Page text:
In C++ and Java and many other OOP languages, in order to send a message to an object, you have to use the
object.function() syntax […]
First, an important correction: they use the syntax
object.function(). Messages and functions are fundamentally different.
But why was this syntax chosen to send a message? why for example wasn't the
function(object) syntax chosen instead?
I want to challenge the premise of your question because there are object-oriented programming languages that use or at least alternatively allow this syntax.
For example in Lark
is simply syntactic sugar for
Also, interestingly in Python, methods are defined as functions taking the receiver as an argument:
def bar(baz, qux):
# within the method body, `baz` is the receiver
but they are called with the receiver as a special argument using the dot-message-sending syntax:
foo = Foo()
# within the method body, `baz` is now `foo`.
Conventionally, this first parameter is named
self, but that is only a convention.
This is the syntax used by Simula (1962), considered to be the first object-oriented programming language. Unfortunately, both designers of Simula, Kristen Nygaard and Ole-Johan Dahl, died in 2002, so we can't ask them why they chose it. However, you might find that they have documented their rationale in one of their papers.
However, there is a very good reason to distinguish the "special" zeroth argument from the other arguments, and that reason is that the "special" argument is … well special.
A method has privileged access to the internal representation and the private API of the receiver. Therefore, the receiver is different, and it makes sense to distinguish it from the rest of the arguments. If you have
message(object, arg1, arg2)
then there is no indication that
object is treated different from
arg2. But they are different: the method can access the internal representation and the private API of
object but only the public API of
arg2. Whereas with
you can clearly see that
object is different from
Additionally, Simula was designed to be a fairly faithful superset of ALGOL and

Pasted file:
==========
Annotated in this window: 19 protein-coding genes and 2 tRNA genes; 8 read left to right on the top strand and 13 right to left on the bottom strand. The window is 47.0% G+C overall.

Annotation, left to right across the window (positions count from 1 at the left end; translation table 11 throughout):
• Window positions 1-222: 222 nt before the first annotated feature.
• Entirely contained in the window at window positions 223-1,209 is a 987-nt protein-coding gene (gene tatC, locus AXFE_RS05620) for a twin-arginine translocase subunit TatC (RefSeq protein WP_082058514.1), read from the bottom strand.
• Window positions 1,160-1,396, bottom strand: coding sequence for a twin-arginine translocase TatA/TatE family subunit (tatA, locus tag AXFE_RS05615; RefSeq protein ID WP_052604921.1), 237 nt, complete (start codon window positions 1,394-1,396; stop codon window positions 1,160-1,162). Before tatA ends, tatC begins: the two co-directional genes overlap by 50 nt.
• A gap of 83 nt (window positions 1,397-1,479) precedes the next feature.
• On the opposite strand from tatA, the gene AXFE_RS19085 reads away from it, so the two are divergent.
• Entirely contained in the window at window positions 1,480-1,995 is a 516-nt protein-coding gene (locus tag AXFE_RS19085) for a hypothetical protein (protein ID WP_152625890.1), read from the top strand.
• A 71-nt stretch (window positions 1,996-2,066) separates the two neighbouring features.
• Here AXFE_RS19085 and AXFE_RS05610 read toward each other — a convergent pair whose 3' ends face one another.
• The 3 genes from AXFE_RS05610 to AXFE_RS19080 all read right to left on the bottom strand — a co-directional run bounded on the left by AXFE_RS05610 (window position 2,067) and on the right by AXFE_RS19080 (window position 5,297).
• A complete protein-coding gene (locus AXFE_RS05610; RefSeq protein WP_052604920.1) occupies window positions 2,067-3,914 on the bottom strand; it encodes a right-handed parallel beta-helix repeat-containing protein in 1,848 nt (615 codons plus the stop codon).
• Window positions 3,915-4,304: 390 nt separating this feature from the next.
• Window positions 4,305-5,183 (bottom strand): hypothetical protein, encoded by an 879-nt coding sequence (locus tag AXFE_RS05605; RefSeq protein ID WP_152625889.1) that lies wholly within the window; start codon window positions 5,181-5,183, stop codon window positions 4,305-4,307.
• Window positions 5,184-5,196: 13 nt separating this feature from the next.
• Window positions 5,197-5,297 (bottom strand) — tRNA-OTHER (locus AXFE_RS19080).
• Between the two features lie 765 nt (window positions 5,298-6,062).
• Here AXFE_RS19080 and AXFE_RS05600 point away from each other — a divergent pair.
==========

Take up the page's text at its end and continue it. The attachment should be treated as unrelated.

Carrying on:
function(object) already has a meaning in ALGOL (subroutine call) that is different from message send, so that might also have been a reason not to overload it with two different meanings. It gets especially confusing when you have a subroutine named
foo in scope and
object also has a
foo method, then what does
and are all OOP languages use the
object.function() syntax to send a message?
No, of course not. There are thousands of languages, it would be a miracle if they all used the same syntax.
Smalltalk, Self, Newspeak, Objective-C, Objective-C++, Objective Modula-2, Fancy, Finch, Nu
The other extremely influential OO language next to Simula, Smalltalk, uses the so-called "Smalltalk keyword selector syntax". The message sending operator is simply the space, and the message is a "keyword selector" with the arguments written between the keywords. A "sentence" is ended with a period.
anArray ← Array new.
anArray append: 23.
anArray append: 42.
anArray at: 2 put: 4711.
"anArray will now contain the elements (23 4711)."
"If you want to send multiple messages to the same receiver, you can use a cascade:"
at: 2 put: 4711.
Note: The name of the method in the last line is
This syntax is also used by many of Smalltalk's descendants, successors, and derivatives, including Self (one of the influences on ECMAScript) and Newspeak as well as Fancy, Finch, Nu, and countless others. The most well-known language that inherited it from Smalltalk is Objective-C, which was until recently the primary language for macOS, iOS, iPadOS, tvOS, and watchOS development, and still plays an important role there.
Objective-C++ is interesting. Objective-C was created by taking the Smalltalk object model and Smalltalk message sending syntax and adding it to C as an orthogonal language extension. ("Extension" meaning that every legal C program is also a legal Objective-C program with identical semantics, and "orthogonal" meaning that the C part and the Objective part mostly don't interact.) Because Objective-C was designed as an orthogonal extension, it was actually possible to take the "Objective" part and apply it to other languages. (For example, Objective Modula-2.)